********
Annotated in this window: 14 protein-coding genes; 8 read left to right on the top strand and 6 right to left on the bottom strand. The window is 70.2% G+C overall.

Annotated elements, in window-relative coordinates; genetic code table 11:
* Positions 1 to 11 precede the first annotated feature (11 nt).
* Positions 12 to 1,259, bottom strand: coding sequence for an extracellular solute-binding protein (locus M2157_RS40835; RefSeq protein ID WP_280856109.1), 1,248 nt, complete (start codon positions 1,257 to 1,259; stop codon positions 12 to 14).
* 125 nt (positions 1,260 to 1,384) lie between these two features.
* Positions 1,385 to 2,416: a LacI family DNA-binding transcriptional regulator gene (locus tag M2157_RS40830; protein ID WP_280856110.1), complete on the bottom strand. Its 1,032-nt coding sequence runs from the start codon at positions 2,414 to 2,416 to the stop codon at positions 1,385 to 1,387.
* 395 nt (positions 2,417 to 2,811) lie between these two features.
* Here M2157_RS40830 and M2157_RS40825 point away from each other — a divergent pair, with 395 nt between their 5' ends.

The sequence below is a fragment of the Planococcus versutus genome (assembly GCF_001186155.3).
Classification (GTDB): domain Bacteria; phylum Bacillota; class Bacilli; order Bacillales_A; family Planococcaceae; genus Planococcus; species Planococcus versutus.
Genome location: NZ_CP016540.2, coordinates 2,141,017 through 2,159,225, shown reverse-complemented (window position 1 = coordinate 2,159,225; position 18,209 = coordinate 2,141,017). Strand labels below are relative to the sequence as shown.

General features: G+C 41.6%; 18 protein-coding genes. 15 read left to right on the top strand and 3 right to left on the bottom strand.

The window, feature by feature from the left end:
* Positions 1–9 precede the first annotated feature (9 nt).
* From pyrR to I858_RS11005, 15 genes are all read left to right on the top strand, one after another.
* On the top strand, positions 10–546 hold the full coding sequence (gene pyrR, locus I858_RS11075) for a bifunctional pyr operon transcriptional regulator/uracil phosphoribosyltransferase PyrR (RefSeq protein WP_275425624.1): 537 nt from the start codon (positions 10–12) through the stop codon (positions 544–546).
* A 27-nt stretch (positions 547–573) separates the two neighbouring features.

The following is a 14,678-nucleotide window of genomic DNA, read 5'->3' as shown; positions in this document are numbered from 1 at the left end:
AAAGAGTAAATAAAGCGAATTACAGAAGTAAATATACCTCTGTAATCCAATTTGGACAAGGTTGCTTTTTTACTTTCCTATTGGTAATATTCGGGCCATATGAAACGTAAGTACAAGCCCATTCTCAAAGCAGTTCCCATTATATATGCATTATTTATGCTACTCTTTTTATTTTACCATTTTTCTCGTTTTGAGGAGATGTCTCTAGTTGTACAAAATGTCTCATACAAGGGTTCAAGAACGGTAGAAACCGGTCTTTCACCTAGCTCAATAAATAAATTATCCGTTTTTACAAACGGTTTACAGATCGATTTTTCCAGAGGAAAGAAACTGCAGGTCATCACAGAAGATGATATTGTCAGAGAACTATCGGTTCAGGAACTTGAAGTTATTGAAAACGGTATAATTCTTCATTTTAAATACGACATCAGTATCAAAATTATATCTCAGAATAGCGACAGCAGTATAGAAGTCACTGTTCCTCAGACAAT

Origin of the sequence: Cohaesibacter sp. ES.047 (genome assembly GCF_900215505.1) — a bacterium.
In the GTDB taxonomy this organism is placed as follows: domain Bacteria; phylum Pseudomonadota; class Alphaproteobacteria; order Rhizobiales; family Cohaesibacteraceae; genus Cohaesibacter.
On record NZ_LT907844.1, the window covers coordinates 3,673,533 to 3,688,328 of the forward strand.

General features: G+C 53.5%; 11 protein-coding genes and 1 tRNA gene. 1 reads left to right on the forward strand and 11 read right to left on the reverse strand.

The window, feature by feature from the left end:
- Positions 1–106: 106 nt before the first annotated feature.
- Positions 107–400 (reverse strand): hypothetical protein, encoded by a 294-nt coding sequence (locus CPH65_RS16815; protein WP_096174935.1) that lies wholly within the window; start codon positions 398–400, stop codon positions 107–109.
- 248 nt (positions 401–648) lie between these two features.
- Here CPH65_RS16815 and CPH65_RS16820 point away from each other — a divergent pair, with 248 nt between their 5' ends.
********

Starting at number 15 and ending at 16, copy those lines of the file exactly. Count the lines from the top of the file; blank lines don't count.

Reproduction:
* From pyrR to I858_RS11005, 15 genes are all read left to right on the top strand, one after another.
* On the top strand, positions 10–546 hold the full coding sequence (gene pyrR, locus I858_RS11075) for a bifunctional pyr operon transcriptional regulator/uracil phosphoribosyltransferase PyrR (RefSeq protein WP_275425624.1): 537 nt from the start codon (positions 10–12) through the stop codon (positions 544–546).